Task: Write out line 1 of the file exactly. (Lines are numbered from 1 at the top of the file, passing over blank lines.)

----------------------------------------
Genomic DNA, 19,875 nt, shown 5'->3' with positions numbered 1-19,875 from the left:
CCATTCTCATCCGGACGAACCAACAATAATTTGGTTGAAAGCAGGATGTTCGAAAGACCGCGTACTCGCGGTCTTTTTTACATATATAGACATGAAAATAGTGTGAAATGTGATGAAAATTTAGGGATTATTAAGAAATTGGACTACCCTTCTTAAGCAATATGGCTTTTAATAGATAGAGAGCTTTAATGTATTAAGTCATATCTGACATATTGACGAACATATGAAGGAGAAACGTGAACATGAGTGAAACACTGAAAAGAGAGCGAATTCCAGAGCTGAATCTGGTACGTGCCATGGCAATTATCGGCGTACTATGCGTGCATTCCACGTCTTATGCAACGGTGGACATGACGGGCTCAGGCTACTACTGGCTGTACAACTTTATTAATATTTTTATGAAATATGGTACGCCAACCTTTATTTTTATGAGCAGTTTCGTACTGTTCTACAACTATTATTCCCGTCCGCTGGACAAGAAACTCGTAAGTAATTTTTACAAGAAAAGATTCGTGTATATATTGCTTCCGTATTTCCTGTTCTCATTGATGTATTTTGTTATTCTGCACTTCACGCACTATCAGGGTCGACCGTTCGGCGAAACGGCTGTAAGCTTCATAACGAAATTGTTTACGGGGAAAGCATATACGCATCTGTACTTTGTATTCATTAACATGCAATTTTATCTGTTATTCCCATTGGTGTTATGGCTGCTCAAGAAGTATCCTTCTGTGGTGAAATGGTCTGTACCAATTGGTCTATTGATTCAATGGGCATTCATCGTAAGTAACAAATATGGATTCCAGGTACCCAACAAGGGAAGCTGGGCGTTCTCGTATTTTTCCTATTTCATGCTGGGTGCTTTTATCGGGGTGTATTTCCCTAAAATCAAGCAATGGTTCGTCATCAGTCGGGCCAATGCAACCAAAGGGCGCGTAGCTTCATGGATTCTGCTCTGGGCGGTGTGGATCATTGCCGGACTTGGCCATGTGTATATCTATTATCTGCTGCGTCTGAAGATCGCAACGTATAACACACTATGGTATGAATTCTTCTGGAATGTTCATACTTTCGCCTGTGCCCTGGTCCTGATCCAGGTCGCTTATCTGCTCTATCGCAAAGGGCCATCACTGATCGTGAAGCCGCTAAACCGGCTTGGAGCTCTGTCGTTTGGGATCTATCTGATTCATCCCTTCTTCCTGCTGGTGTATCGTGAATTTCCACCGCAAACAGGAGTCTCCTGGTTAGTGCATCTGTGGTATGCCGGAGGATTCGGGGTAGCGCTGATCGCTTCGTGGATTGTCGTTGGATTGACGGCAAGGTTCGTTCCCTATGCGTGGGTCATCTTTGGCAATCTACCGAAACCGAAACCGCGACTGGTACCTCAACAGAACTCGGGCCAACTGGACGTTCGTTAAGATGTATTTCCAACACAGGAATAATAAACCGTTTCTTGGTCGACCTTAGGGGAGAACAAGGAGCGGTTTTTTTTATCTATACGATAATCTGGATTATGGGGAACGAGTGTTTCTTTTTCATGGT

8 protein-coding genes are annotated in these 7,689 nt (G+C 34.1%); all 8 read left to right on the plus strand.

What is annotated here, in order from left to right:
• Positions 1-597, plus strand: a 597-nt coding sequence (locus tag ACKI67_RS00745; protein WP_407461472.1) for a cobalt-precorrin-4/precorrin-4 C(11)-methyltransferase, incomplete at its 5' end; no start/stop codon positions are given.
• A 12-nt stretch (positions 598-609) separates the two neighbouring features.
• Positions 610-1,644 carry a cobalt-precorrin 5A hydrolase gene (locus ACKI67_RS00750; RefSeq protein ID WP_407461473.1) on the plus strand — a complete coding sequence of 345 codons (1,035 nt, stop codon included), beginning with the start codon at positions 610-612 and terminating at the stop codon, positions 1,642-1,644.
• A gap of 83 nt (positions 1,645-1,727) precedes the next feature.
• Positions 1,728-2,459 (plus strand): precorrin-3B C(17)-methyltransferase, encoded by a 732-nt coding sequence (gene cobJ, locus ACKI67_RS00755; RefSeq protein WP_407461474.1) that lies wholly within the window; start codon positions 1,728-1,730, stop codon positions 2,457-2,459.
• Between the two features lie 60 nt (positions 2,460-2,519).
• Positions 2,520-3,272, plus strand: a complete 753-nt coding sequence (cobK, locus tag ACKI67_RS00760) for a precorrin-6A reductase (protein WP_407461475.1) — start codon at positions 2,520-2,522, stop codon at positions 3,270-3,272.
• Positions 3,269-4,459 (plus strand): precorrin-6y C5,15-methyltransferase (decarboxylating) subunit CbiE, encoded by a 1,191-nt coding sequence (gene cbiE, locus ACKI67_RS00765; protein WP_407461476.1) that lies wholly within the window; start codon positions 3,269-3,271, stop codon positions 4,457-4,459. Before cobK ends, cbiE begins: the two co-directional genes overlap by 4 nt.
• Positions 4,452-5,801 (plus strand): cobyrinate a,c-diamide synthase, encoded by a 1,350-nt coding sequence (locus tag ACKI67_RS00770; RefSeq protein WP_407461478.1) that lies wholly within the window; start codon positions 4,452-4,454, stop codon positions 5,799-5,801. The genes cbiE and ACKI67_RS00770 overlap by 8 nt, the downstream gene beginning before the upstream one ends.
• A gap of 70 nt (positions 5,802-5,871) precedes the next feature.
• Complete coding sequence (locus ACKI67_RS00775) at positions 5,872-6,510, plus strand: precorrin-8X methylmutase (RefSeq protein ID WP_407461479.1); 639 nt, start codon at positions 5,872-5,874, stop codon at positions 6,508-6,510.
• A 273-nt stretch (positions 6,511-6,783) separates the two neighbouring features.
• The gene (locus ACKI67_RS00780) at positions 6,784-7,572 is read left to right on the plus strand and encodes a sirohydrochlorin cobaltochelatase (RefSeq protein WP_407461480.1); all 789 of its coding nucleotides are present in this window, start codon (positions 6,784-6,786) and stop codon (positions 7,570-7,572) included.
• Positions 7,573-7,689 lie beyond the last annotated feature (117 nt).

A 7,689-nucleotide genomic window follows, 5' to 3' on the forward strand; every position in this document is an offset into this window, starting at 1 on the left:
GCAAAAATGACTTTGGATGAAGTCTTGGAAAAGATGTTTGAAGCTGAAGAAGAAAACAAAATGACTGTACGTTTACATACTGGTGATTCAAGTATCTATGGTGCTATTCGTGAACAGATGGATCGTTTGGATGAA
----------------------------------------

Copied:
Genomic DNA, 19,875 nt, shown 5'->3' with positions numbered 1-19,875 from the left: